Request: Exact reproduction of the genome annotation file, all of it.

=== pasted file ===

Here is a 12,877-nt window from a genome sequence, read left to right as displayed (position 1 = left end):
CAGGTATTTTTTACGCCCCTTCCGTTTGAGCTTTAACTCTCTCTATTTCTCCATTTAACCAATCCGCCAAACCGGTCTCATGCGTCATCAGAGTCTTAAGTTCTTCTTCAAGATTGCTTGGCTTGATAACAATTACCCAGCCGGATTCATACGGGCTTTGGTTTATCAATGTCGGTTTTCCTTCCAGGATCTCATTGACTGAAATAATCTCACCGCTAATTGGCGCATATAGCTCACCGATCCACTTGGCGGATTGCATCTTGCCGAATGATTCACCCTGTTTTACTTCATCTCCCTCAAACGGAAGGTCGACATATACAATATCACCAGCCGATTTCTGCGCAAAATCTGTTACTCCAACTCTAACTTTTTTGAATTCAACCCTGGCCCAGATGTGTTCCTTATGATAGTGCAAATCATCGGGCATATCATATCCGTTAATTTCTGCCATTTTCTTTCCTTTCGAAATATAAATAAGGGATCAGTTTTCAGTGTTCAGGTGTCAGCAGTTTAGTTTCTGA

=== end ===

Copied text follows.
Here is a 12,877-nt window from a genome sequence, read left to right as displayed (position 1 = left end):
CAGGTATTTTTTACGCCCCTTCCGTTTGAGCTTTAACTCTCTCTATTTCTCCATTTAACCAATCCGCCAAACCGGTCTCATGCGTCATCAGAGTCTTAAGTTCTTCTTCAAGATTGCTTGGCTTGATAACAATTACCCAGCCGGATTCATACGGGCTTTGGTTTATCAATGTCGGTTTTCCTTCCAGGATCTCATTGACTGAAATAATCTCACCGCTAATTGGCGCATATAGCTCACCGATCCACTTGGCGGATTGCATCTTGCCGAATGATTCACCCTGTTTTACTTCATCTCCCTCAAACGGAAGGTCGACATATACAATATCACCAGCCGATTTCTGCGCAAAATCTGTTACTCCAACTCTAACTTTTTTGAATTCAACCCTGGCCCAGATGTGTTCCTTATGATAGTGCAAATCATCGGGCATATCATATCCGTTAATTTCTGCCATTTTCTTTCCTTTCGAAATATAAATAAGGGATCAGTTTTCAGTGTTCAGGTGTCAGCAGTTTAGTTTCTGA